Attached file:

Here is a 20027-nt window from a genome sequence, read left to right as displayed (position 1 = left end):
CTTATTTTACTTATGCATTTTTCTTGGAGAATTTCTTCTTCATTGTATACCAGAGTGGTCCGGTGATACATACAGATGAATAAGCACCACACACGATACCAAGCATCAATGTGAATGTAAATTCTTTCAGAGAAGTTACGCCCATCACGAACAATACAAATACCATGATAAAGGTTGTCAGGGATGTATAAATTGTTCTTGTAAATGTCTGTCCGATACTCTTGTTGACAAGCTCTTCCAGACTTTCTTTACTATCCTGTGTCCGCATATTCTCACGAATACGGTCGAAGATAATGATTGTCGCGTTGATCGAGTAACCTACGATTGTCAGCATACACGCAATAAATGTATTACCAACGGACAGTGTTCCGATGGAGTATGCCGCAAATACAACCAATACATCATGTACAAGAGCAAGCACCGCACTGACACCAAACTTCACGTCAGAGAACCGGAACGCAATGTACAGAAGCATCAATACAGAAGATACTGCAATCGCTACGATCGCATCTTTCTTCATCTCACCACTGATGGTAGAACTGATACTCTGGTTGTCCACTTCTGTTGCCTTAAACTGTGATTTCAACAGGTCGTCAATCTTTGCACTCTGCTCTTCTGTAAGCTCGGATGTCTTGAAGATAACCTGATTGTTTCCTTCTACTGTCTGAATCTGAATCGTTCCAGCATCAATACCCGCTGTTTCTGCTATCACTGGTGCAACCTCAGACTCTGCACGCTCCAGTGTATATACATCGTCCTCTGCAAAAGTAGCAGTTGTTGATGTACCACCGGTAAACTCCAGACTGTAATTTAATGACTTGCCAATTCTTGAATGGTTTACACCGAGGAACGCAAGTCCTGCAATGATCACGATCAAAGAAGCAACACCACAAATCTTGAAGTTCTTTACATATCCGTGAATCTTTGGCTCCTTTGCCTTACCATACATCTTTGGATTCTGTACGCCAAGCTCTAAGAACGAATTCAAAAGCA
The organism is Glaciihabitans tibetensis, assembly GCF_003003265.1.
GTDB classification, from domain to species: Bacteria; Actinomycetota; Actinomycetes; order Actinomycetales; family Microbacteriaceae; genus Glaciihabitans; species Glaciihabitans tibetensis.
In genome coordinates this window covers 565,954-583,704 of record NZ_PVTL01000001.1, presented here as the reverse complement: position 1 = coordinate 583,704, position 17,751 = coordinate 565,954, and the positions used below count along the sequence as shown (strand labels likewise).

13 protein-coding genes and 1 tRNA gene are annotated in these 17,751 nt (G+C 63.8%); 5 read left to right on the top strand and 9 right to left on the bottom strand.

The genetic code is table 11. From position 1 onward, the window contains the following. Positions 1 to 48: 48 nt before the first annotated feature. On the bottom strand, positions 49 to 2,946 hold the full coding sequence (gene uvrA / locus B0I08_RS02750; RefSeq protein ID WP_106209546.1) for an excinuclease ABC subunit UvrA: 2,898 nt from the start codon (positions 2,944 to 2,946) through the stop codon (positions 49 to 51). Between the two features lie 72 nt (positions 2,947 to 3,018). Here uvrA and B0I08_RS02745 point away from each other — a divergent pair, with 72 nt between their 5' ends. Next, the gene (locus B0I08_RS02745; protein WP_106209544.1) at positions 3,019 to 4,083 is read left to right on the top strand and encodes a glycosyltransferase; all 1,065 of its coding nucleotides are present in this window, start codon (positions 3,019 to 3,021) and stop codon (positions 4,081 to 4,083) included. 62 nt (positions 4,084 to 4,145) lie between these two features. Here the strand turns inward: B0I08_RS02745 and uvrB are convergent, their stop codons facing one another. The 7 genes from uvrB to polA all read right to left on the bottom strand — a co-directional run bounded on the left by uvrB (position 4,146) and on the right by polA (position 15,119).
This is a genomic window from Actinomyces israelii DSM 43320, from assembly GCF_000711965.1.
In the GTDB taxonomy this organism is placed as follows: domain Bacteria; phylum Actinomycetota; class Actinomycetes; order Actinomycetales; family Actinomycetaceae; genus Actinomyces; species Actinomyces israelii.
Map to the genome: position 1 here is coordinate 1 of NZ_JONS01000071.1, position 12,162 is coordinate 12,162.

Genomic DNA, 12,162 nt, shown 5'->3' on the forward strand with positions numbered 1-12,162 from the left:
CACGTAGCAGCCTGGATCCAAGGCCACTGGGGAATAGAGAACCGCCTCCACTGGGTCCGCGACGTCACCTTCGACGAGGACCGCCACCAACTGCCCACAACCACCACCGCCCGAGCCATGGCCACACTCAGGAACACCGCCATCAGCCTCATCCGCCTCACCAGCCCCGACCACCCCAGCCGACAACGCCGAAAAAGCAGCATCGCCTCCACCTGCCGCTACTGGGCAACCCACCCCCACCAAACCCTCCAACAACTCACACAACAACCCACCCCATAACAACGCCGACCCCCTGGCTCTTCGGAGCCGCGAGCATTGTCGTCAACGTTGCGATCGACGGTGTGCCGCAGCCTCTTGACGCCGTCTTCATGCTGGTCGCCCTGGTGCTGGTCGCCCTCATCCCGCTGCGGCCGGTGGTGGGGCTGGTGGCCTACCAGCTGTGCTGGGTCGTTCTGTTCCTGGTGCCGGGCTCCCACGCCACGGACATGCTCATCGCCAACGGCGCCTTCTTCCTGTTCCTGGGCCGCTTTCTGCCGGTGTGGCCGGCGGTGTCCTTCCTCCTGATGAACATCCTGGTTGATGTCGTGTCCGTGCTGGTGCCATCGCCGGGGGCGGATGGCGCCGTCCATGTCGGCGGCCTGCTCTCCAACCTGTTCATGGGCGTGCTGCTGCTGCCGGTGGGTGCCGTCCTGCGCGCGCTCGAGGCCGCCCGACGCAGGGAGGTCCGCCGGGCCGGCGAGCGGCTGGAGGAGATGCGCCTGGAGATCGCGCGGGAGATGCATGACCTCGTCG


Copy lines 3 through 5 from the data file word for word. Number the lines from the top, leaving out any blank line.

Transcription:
The organism is Glaciihabitans tibetensis, assembly GCF_003003265.1.
GTDB classification, from domain to species: Bacteria; Actinomycetota; Actinomycetes; order Actinomycetales; family Microbacteriaceae; genus Glaciihabitans; species Glaciihabitans tibetensis.
In genome coordinates this window covers 565,954-583,704 of record NZ_PVTL01000001.1, presented here as the reverse complement: position 1 = coordinate 583,704, position 17,751 = coordinate 565,954, and the positions used below count along the sequence as shown (strand labels likewise).